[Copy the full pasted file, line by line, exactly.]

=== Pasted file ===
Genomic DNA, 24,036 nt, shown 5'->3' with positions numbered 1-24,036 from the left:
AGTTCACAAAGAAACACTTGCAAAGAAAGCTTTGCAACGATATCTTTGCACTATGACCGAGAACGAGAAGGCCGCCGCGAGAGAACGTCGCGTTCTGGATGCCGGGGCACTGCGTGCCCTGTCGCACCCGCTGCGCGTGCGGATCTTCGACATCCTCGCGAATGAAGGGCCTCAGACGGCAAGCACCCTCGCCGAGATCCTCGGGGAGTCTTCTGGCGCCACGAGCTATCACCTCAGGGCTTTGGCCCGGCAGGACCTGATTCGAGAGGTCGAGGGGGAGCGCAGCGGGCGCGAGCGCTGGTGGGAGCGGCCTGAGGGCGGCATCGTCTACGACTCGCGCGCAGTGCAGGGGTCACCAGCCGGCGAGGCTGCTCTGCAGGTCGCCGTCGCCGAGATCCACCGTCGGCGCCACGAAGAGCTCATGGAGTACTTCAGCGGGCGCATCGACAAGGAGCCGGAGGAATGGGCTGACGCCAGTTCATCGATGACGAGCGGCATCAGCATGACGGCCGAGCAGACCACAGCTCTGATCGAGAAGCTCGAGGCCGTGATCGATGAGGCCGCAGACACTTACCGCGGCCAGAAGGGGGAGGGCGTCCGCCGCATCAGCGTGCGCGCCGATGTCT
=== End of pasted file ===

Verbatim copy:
Genomic DNA, 24,036 nt, shown 5'->3' with positions numbered 1-24,036 from the left:
AGTTCACAAAGAAACACTTGCAAAGAAAGCTTTGCAACGATATCTTTGCACTATGACCGAGAACGAGAAGGCCGCCGCGAGAGAACGTCGCGTTCTGGATGCCGGGGCACTGCGTGCCCTGTCGCACCCGCTGCGCGTGCGGATCTTCGACATCCTCGCGAATGAAGGGCCTCAGACGGCAAGCACCCTCGCCGAGATCCTCGGGGAGTCTTCTGGCGCCACGAGCTATCACCTCAGGGCTTTGGCCCGGCAGGACCTGATTCGAGAGGTCGAGGGGGAGCGCAGCGGGCGCGAGCGCTGGTGGGAGCGGCCTGAGGGCGGCATCGTCTACGACTCGCGCGCAGTGCAGGGGTCACCAGCCGGCGAGGCTGCTCTGCAGGTCGCCGTCGCCGAGATCCACCGTCGGCGCCACGAAGAGCTCATGGAGTACTTCAGCGGGCGCATCGACAAGGAGCCGGAGGAATGGGCTGACGCCAGTTCATCGATGACGAGCGGCATCAGCATGACGGCCGAGCAGACCACAGCTCTGATCGAGAAGCTCGAGGCCGTGATCGATGAGGCCGCAGACACTTACCGCGGCCAGAAGGGGGAGGGCGTCCGCCGCATCAGCGTGCGCGCCGATGTCT